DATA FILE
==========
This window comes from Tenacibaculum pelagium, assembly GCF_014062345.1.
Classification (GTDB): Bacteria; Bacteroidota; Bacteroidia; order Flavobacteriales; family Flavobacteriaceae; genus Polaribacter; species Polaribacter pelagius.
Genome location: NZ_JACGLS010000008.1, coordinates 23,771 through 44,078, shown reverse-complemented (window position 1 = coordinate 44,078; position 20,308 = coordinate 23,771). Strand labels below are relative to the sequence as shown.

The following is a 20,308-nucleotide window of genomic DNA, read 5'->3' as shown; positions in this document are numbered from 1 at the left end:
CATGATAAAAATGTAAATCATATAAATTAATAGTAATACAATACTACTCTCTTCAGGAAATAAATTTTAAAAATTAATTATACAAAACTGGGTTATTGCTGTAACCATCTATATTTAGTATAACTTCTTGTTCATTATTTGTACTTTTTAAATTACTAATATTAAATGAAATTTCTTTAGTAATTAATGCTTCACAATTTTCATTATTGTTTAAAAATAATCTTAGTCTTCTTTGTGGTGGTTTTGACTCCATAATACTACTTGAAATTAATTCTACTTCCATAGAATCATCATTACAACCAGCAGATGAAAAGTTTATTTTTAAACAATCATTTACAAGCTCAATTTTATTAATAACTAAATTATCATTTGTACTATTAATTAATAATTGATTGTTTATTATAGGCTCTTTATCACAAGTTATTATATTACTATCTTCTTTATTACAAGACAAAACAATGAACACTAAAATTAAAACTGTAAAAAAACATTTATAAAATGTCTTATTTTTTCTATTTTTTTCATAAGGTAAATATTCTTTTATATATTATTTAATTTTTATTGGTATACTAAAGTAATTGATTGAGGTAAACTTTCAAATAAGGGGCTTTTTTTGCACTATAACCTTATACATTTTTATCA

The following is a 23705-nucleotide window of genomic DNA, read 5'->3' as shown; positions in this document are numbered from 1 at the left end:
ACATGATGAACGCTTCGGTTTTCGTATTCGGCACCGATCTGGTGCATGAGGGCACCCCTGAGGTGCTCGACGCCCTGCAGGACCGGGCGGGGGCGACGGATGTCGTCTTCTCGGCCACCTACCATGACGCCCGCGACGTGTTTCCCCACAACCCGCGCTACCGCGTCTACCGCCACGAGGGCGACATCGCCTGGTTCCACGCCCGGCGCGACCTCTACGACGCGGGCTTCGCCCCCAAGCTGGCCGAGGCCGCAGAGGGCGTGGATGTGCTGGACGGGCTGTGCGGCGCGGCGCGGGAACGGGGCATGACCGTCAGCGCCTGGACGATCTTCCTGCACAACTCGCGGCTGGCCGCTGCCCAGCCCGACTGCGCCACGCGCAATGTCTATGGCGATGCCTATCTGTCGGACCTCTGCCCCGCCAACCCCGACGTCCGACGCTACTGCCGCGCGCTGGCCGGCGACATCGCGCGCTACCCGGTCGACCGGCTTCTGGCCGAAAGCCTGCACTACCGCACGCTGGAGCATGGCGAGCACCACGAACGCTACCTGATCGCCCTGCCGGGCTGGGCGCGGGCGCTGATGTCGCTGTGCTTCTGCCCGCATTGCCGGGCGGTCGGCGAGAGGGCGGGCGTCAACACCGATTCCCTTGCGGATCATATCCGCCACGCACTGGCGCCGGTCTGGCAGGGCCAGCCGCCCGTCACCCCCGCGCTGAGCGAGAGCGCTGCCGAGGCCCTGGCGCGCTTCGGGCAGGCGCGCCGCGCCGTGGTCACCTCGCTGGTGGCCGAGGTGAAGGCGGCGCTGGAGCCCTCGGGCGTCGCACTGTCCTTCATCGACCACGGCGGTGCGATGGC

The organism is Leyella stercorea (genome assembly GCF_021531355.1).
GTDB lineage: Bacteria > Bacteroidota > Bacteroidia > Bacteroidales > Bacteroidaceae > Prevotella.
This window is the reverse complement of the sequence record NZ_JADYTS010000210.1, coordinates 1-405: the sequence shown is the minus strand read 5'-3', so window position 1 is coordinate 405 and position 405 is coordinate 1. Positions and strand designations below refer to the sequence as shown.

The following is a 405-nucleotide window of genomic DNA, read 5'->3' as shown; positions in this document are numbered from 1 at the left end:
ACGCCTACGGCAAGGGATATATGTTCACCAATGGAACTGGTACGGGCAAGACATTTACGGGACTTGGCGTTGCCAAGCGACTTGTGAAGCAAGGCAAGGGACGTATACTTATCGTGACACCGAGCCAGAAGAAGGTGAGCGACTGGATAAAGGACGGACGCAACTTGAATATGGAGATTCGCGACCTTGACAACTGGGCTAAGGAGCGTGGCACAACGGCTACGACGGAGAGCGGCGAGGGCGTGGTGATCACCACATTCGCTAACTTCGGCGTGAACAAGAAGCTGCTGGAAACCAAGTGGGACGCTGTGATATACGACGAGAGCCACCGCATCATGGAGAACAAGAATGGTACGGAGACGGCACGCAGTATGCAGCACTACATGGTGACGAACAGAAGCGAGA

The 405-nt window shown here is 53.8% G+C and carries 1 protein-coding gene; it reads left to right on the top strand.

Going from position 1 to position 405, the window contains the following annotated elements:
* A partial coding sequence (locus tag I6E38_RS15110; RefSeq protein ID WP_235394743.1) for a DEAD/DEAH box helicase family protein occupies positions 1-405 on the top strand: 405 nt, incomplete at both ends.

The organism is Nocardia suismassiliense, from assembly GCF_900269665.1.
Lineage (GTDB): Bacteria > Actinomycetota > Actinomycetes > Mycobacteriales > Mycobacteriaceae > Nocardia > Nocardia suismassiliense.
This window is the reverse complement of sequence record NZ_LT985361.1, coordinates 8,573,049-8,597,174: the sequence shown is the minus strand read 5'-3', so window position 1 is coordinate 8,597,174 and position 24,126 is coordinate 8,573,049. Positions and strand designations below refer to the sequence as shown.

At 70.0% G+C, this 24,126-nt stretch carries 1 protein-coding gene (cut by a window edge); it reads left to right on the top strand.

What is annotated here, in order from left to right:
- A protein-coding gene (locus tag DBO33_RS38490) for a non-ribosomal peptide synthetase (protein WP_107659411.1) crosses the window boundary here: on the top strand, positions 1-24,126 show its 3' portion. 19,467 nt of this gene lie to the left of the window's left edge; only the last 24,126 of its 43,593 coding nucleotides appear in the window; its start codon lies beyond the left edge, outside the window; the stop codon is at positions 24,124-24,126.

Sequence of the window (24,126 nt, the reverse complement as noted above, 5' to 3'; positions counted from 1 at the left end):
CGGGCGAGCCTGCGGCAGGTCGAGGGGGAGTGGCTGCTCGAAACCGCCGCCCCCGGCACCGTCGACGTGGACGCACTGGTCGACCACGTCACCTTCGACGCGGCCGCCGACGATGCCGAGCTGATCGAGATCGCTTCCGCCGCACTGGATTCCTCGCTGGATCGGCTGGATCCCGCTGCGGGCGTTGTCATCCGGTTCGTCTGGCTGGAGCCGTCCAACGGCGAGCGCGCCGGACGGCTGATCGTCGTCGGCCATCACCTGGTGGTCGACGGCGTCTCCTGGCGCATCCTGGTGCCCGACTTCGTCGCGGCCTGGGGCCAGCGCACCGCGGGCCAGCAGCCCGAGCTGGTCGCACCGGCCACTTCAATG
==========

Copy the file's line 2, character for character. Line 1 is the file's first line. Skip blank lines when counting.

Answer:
Classification (GTDB): Bacteria; Bacteroidota; Bacteroidia; order Flavobacteriales; family Flavobacteriaceae; genus Polaribacter; species Polaribacter pelagius.